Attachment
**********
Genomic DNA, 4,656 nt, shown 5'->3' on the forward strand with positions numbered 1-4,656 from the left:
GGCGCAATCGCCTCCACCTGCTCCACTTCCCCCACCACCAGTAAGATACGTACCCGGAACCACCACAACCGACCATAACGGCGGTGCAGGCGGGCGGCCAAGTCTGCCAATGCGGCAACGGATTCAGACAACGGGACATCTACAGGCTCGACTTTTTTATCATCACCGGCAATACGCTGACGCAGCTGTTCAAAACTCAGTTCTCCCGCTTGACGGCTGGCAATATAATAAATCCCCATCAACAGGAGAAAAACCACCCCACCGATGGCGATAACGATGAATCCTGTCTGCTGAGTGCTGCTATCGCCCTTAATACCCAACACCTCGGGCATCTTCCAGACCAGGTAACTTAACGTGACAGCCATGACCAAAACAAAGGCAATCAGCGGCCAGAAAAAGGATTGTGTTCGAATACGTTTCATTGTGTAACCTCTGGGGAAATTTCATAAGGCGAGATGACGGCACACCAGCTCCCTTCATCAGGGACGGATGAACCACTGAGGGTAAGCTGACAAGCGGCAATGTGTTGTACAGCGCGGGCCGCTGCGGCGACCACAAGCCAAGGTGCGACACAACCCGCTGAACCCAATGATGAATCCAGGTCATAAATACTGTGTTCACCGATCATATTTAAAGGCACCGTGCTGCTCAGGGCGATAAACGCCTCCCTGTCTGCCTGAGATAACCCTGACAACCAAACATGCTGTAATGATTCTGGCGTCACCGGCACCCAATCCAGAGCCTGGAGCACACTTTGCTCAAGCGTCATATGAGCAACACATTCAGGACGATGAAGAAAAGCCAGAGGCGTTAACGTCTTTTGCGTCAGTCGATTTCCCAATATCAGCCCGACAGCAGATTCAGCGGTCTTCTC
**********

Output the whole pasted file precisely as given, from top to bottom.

Genomic DNA, 4,656 nt, shown 5'->3' on the forward strand with positions numbered 1-4,656 from the left:
GGCGCAATCGCCTCCACCTGCTCCACTTCCCCCACCACCAGTAAGATACGTACCCGGAACCACCACAACCGACCATAACGGCGGTGCAGGCGGGCGGCCAAGTCTGCCAATGCGGCAACGGATTCAGACAACGGGACATCTACAGGCTCGACTTTTTTATCATCACCGGCAATACGCTGACGCAGCTGTTCAAAACTCAGTTCTCCCGCTTGACGGCTGGCAATATAATAAATCCCCATCAACAGGAGAAAAACCACCCCACCGATGGCGATAACGATGAATCCTGTCTGCTGAGTGCTGCTATCGCCCTTAATACCCAACACCTCGGGCATCTTCCAGACCAGGTAACTTAACGTGACAGCCATGACCAAAACAAAGGCAATCAGCGGCCAGAAAAAGGATTGTGTTCGAATACGTTTCATTGTGTAACCTCTGGGGAAATTTCATAAGGCGAGATGACGGCACACCAGCTCCCTTCATCAGGGACGGATGAACCACTGAGGGTAAGCTGACAAGCGGCAATGTGTTGTACAGCGCGGGCCGCTGCGGCGACCACAAGCCAAGGTGCGACACAACCCGCTGAACCCAATGATGAATCCAGGTCATAAATACTGTGTTCACCGATCATATTTAAAGGCACCGTGCTGCTCAGGGCGATAAACGCCTCCCTGTCTGCCTGAGATAACCCTGACAACCAAACATGCTGTAATGATTCTGGCGTCACCGGCACCCAATCCAGAGCCTGGAGCACACTTTGCTCAAGCGTCATATGAGCAACACATTCAGGACGATGAAGAAAAGCCAGAGGCGTTAACGTCTTTTGCGTCAGTCGATTTCCCAATATCAGCCCGACAGCAGATTCAGCGGTCTTCTC